Tiger Shock


Counter Attack at Villers Bocage by David Pentland. (C)


Wittmann at Villers Bocage, Normandy, 0900 hrs, June 13th 1944 by David Pentland. (PC)

While the Germans vainly planned to deliver a multidivision counterattack, the British were hatching plans of their own. Montgomery planned a double encirclement of Caen with the 51st Highland Division and 4th Armoured Brigade executing a short hook east of the city via the Orne bridgehead and the 30 Corps to the west continuing its attack down the Seulles River Valley to capture Villers- Bocage. Corps elements were then to turn east to link up with the 1st British Airborne Division, to be dropped around Noyers and Evercy. RAF objections scratched the parachute operation, however, and the 21st Panzer and Panzer Lehr Divisions both counterattacked to stall, respectively, the east and west British pincer movements. The discovery of a gap in the German front on the Aure River three miles west of Tilly-sur-Seulles, however, offered the possibility of a wider flanking movement on Villers-Bocage.



Tank Action at Chongju


M4A3E8 (76W) HVSS, Co.C, 89th Tank Battalion, Han River, Korea 1951




Following the capture of Pyongyang, the enemy’s capital city, in October 1950, the left-flank unit of Eighth Army hurried north to fulfill the long-range mission of reaching the Yalu River and the end of the war. This force was built around the British 27 Commonwealth Brigade which, at the time, consisted of a battalion from the Royal Australian Regiment, a battalion from the Argyle and Sutherland Regiment, and a battalion from the Middlesex Regiment. Since these infantry battalions were without supporting arms or services of their own, Eighth Army attached to the brigade U. S. artillery units, engineers, and the 89th Medium Tank Battalion. This combined force, commanded by Brig. B. A. Coad of the British Army, was under the operational control of the 1st Cavalry Division, but worked as a separate task force at a considerable distance from, and without physical contact with, that division or other friendly units.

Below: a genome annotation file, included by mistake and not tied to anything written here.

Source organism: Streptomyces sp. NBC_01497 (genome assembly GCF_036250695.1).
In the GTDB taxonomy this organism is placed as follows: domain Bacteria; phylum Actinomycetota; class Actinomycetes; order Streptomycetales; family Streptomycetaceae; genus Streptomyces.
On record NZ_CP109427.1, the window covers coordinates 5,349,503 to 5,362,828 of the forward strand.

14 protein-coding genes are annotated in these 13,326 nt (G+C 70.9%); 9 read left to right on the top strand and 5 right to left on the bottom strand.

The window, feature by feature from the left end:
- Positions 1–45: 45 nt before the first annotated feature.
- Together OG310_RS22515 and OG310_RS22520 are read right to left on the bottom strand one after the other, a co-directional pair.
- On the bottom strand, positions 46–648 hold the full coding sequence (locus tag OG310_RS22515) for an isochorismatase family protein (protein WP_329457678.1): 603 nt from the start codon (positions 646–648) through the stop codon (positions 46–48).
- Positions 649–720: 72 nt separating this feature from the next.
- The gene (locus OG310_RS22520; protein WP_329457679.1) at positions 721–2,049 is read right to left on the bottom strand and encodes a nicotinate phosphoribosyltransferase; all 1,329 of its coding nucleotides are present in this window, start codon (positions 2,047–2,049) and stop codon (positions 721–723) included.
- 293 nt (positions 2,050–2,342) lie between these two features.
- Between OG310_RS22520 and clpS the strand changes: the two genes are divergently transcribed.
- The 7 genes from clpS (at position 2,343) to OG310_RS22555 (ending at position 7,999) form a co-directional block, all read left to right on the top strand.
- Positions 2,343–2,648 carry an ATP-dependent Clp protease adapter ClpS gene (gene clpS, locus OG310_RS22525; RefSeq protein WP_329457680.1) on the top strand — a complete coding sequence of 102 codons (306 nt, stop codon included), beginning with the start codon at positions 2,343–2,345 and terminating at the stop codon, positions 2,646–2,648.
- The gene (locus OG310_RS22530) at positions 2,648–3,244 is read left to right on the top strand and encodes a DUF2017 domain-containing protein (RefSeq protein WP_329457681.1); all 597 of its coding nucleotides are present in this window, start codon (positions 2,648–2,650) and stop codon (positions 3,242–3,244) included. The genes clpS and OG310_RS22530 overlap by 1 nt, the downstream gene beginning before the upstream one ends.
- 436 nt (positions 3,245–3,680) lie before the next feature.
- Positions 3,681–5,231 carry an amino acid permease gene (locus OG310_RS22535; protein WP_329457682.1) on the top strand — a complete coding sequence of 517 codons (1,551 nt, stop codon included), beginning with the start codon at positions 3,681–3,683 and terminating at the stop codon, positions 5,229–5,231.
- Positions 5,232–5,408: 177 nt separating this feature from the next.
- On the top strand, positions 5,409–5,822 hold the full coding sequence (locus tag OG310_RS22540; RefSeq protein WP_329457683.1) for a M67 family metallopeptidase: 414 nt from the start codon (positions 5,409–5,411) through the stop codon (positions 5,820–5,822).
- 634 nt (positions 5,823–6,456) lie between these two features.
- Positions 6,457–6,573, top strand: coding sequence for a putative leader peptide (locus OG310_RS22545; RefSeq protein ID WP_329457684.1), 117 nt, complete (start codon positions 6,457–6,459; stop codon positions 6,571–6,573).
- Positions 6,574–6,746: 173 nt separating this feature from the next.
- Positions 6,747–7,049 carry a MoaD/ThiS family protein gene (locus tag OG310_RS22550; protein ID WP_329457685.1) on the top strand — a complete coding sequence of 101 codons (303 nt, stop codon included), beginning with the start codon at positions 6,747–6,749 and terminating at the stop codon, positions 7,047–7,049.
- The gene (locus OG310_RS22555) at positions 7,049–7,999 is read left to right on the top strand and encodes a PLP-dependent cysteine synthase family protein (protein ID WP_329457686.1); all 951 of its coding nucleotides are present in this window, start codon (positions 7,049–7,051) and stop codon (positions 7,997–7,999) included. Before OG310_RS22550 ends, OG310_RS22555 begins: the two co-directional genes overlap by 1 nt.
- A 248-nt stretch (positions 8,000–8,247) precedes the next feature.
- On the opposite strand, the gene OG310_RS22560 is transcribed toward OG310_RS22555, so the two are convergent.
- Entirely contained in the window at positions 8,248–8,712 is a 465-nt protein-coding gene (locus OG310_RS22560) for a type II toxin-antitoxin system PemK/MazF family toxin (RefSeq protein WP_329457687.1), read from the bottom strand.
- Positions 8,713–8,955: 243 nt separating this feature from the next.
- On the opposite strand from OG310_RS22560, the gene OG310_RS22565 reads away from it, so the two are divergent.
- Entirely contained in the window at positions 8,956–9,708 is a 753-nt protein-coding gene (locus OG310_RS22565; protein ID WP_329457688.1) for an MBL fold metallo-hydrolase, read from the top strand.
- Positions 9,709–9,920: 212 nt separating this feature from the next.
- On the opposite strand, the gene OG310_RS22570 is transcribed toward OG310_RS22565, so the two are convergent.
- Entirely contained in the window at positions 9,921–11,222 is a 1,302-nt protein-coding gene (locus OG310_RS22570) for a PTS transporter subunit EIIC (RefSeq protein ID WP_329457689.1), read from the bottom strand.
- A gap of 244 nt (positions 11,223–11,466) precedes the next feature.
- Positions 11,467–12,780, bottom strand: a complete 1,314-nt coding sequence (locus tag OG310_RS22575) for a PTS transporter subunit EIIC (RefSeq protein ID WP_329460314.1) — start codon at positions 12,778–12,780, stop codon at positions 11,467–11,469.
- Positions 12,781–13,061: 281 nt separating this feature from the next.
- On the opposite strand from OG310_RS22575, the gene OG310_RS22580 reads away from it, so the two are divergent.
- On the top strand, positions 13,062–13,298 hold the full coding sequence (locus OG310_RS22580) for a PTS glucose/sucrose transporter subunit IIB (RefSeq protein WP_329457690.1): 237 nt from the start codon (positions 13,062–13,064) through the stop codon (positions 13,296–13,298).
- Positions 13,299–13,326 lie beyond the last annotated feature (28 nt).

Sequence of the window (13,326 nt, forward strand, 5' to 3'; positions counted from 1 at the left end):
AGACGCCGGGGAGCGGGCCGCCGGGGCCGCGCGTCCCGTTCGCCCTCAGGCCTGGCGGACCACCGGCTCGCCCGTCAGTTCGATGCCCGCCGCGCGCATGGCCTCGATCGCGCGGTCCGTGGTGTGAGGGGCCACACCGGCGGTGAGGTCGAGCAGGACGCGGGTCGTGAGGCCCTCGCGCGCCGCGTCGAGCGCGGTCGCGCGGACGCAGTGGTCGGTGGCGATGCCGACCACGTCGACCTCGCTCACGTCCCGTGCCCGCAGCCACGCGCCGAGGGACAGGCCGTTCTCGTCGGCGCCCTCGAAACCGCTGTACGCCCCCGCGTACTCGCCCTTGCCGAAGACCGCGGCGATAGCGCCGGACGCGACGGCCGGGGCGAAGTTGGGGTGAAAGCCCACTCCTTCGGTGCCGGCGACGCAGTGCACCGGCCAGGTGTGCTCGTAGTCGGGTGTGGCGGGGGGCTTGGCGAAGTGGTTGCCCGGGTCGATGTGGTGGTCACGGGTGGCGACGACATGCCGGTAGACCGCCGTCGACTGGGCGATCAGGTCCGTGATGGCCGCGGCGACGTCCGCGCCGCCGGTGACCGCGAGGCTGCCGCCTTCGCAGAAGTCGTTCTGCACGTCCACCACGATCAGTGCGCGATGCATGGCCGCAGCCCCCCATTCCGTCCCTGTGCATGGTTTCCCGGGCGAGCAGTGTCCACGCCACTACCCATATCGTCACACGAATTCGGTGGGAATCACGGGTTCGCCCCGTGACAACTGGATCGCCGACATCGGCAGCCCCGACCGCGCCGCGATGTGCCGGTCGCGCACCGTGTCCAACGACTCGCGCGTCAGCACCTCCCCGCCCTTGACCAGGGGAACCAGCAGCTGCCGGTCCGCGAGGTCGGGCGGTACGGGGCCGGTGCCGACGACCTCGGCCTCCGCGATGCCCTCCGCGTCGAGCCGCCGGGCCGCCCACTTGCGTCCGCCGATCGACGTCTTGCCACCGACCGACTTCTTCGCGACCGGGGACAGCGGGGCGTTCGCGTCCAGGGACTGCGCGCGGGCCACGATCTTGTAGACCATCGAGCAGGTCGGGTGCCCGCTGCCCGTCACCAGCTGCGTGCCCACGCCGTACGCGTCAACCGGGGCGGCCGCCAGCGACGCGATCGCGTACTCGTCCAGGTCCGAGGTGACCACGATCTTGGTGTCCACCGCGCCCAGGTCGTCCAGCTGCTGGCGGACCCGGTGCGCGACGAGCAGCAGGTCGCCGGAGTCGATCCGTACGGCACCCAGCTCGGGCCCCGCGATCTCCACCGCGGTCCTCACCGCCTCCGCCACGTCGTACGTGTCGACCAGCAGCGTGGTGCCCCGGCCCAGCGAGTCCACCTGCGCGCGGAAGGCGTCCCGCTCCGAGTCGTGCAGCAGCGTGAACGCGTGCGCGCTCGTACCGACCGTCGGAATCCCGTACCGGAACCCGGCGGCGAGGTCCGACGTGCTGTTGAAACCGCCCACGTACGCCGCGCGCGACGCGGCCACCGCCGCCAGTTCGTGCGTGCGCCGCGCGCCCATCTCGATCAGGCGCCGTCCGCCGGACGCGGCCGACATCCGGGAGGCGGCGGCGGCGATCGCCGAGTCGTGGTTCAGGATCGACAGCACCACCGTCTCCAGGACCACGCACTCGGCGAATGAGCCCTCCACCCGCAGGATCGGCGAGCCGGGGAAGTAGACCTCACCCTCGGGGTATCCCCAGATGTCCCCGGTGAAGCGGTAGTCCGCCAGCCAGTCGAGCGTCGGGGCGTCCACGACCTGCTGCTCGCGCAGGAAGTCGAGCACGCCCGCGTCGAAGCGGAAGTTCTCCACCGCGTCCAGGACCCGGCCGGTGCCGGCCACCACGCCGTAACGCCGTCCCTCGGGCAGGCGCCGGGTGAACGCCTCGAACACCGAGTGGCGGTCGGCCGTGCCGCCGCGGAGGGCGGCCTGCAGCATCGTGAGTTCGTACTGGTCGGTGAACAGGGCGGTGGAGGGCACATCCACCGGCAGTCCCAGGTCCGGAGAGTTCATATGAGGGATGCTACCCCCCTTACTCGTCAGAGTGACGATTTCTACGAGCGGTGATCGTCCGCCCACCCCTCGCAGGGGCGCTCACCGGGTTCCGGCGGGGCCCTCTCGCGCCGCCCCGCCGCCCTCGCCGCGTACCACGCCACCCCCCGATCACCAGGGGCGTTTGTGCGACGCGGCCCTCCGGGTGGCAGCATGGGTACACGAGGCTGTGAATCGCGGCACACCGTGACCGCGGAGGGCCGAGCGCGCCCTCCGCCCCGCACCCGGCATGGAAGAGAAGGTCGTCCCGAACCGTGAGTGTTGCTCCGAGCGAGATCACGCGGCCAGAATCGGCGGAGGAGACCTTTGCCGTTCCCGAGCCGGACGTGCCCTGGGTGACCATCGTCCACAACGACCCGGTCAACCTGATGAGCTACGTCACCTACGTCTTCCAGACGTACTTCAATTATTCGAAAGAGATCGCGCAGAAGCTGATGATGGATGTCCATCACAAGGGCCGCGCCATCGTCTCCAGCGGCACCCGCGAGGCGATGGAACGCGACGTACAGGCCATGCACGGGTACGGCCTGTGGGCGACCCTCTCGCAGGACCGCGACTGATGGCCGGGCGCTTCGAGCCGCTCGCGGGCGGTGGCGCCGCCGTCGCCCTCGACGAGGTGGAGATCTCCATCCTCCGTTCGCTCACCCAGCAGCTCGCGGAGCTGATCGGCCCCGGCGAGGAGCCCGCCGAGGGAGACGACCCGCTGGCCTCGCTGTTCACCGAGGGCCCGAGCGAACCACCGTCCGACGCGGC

The Russian Imperial Navy – Catherine the Great to Alexander I


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Under the Empress Catherine the Great, the Russian Navy again resumed the full and personal attention of the sovereign. A new ship-building programme resulted in a tremendous expansion in the navy, and a mercantile marine was established but both of these developments once more revealed the Russian paucity in manpower and expertise. Foreigners again filled these depleted ranks with Catherine recruiting almost exclusively from the English and the Scots, while Russian officers saw service in the Royal Navy. In 1769 a Russian fleet sailed from the Baltic under Count Orlov to wage war on the Turkish squadrons in the Eastern Mediterranean and thereby draw the enemy away from the Black Sea. Although this was the first time that the Russians were to transfer seapower from one region to another, it was not the last, for it has become a major feature of Russian maritime strategy and reflects the often desperate predicament which the obstacle of geography presents to a country of this size.’



RAF’s First Cold War Casualty


On March 12, 1953 the Cold War suddenly turned very hot for the RAF. For it was on this day that Soviet fighters finally brought down a British aircraft, in an uneven contest between an ageing Avro Lincoln and a MiG-15 jet.

The first months of 1953 were a particularly tense time in the history of the undeclared conflict between the Soviet Union and the West. The nuclear arms race was at its most intense, the Korean War was still raging and the death of Stalin in early March had plunged the Kremlin into a leadership crisis. Meanwhile, the air forces of the West, primarily – but not exclusively – the USAF and RAF, were regularly conducting clandestine spy flights over Soviet territory, photographing sensitive military installations, testing response times of scrambled Soviet fighters and gathering electronic intelligence (ELINT), such as recording Russian radar emissions.



English Piracy After the Armada I



In the summer of 1591, the Revenge, commanded by Sir Richard Grenville, took part in an English expedition to the Azores. Lord Howard’s fleet was surprised by a much larger Spanish force, and while most of the English ships managed to escape, the Revenge was unable to follow them to safety. Grenville’s ship was overhauled, and soon the Revenge was surrounded by Spanish galleons, pouring shot into her at close range. The fight lasted for around 16 hours, the English crew repulsing numerous boarding attempts, while their ship lay battered and helpless. Wit the Revenge unable to fight back, and with most of his men killed or wounded, the dying Grenville finally surrendered his ship.